The five men accused of drug trafficking seemed a bit out of place as they sat handcuffed and bewildered in a federal courtroom here this week.
The five were charged with running more than a ton of Colombian cocaine into Puerto Rican waters on a speedboat in what the Customs Service calls the second-largest cocaine bust in this U.S. territory's history. That kind of operation has become alarmingly routine, officials here say, since Puerto Rico emerged as a major gateway to the multibillion-dollar cocaine market in the U.S. in recent years.
Colombia's cocaine cartels traditionally have contracted out to Dominican or Puerto Rican smugglers, U.S. officials say. But the boat captain and four crewmen who were arraigned in U.S. District Court were Colombians--signaling what could be a major shift in the cast of characters on this fast-growing cocaine route.
"The smuggling trade here is dominated by Dominicans, so this was an anomaly for us," said Frank Figueroa, the chief Customs Service agent here. "But there are signs that it may indeed be a trend."
Figueroa credited the switch, in part, to recent U.S. law enforcement successes in penetrating the Dominican drug smuggling gangs based here and in the nearby Dominican Republic. But he added that the Colombian cocaine cartels also appear to be losing trust in their intermediaries in the region after a series of customs, Coast Guard and local police operations intercepted large quantities of the drug and jailed dozens here this year.
U.S. Drug Enforcement Administration officials have said that Colombia's cocaine producers turned increasingly to Dominican drug smuggling gangs in the mid-1990s after the Mexican trafficking organizations that have moved the majority of the drug across the United States' southern border grew too powerful, wealthy and greedy.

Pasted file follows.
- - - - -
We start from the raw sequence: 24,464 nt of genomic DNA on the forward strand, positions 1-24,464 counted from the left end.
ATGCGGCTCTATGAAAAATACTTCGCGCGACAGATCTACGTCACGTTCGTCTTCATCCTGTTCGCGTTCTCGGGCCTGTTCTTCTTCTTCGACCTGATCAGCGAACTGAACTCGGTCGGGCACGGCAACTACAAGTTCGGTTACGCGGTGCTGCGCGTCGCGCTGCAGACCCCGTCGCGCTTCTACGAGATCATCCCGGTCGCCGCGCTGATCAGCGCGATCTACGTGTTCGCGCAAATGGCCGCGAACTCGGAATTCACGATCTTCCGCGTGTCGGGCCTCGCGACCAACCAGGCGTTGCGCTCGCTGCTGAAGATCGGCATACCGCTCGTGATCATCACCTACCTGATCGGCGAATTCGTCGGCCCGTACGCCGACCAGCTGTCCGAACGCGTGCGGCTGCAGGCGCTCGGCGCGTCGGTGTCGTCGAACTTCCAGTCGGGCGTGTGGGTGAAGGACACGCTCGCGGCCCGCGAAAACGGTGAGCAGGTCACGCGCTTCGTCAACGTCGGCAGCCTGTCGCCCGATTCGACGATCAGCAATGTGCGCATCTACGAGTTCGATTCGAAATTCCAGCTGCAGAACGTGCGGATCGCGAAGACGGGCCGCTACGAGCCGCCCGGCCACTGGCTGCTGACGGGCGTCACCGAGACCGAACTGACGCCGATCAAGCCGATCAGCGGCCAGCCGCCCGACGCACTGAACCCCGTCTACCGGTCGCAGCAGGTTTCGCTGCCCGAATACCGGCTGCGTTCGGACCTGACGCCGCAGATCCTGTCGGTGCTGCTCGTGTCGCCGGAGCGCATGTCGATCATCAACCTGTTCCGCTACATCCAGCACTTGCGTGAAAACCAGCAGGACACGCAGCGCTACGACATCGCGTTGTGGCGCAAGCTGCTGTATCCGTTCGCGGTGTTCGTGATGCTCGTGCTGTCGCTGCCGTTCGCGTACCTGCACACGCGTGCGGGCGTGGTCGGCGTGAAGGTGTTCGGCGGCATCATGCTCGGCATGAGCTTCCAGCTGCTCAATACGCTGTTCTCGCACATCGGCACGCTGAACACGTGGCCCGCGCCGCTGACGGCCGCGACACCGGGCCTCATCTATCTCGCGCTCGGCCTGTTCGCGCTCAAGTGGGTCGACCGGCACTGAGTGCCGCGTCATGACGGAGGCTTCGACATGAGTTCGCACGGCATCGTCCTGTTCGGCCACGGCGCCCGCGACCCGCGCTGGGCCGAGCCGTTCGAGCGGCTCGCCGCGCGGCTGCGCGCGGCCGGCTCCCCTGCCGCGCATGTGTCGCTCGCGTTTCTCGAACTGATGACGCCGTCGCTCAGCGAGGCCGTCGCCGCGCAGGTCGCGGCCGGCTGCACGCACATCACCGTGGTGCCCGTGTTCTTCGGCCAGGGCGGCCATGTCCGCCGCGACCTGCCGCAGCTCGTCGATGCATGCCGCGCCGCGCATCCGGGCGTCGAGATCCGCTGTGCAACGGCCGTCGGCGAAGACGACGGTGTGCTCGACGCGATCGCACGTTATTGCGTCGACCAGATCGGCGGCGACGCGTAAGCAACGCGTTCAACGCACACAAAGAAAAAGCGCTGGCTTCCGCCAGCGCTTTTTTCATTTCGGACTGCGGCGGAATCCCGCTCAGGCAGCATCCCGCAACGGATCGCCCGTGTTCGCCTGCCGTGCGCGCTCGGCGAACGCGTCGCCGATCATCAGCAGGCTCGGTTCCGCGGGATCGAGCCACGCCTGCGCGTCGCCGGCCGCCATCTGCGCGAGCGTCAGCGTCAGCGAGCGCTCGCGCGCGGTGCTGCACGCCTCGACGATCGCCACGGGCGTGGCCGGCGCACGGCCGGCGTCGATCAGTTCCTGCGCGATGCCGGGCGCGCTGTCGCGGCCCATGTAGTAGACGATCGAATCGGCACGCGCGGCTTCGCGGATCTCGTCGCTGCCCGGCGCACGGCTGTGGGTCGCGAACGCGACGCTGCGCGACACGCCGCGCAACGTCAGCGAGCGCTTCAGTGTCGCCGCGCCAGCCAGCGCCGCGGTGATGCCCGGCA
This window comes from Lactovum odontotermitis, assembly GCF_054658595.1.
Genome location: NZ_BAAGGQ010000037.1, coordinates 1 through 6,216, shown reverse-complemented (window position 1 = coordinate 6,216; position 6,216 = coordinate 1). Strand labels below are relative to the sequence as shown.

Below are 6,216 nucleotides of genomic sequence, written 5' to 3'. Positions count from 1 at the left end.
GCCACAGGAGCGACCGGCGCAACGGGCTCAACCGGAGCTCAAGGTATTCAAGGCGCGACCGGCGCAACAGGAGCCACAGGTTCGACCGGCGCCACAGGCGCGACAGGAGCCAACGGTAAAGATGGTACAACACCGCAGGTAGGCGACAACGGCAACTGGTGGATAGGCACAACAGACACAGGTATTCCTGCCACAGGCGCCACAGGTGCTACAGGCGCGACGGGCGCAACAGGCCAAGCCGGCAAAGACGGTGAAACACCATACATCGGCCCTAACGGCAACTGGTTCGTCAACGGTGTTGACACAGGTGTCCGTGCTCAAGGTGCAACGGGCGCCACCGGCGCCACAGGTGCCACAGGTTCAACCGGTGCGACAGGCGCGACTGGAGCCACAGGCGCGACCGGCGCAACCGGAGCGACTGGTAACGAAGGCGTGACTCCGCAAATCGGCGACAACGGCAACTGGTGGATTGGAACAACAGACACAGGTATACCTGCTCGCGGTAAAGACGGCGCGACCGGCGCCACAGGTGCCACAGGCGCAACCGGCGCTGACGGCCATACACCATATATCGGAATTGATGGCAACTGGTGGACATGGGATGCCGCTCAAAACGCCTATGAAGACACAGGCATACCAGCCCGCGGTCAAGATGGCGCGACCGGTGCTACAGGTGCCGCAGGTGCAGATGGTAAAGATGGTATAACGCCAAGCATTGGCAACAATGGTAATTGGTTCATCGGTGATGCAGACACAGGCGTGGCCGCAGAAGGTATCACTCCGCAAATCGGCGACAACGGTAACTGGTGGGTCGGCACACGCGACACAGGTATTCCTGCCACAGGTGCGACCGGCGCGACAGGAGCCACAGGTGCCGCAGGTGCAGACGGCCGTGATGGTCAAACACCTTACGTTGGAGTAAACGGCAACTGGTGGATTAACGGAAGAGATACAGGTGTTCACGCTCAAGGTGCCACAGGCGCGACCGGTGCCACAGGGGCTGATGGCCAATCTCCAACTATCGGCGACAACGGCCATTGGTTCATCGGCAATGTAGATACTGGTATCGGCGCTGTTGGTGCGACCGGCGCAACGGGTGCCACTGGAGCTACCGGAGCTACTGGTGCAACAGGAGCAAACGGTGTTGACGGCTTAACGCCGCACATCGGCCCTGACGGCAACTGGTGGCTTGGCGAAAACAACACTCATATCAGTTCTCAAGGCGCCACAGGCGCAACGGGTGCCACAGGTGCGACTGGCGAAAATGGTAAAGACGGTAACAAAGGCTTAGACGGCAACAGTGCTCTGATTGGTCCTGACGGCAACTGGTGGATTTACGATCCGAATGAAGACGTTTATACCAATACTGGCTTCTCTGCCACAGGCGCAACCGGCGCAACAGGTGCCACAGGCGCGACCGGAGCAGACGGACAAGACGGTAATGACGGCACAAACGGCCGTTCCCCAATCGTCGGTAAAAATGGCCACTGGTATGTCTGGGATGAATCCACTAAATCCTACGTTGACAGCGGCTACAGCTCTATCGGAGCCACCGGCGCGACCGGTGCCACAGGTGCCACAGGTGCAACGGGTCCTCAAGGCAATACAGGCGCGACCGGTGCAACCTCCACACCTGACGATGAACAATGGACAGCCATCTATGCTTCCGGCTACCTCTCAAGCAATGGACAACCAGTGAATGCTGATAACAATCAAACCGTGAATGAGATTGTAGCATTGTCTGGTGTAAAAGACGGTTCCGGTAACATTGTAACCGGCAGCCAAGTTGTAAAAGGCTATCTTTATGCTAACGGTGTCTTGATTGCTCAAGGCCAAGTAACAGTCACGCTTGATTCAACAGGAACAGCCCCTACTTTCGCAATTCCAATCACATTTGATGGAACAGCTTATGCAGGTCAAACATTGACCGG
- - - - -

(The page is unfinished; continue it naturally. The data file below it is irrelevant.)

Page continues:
The increased traffic of cocaine--and now, heroin--through the Caribbean has driven up street crime, fueled drug abuse and corrupted local officials on islands throughout the region, those U.S. officials say. It also has empowered and enriched the smuggling groups in the Dominican Republic and Puerto Rico--where dozens of daily flights to the U.S. mainland make the island an ideal transshipment point.
But Colombians' disenchantment with their Caribbean partners also appears to be growing, officials at this newest front line in the drug war say.
Last weekend's arrest of the five Colombians aboard a 33-foot speedboat that customs agents said was carrying 2,400 pounds of cocaine and a map plotting a direct course from the Colombian coast to Puerto Rico came after a series of arrests of Colombians at San Juan's international airport.
Figueroa said the Colombians have been hiring their own nationals to act as "mules" carrying packets of heroin swallowed before transiting Puerto Rico for the mainland. Customs checks arriving passengers in Puerto Rico, which is considered a U.S. port of entry, but not outgoing domestic flights.
Officials point to the recent arrest of the Colombian boat crew six miles off Puerto Rico's southern coast as evidence that U.S. law enforcement has managed to compromise the Puerto Rico-based drug gangs and their contract operations for the Colombians.
An affidavit filed in the case stated that the operation started with a tip in the Puerto Rican city of Mayaguez--"information that four Colombian males would attempt to smuggle a load of cocaine from Santa Marta, Colombia, via a go-fast vessel scheduled to arrive in . . . Puerto Rico sometime after dark."
A Customs Service aircraft spotted the suspect boat 24 miles off Puerto Rico's shores and followed it into U.S. waters, where customs officials say the crew dumped 36 bales of cocaine that were later recovered.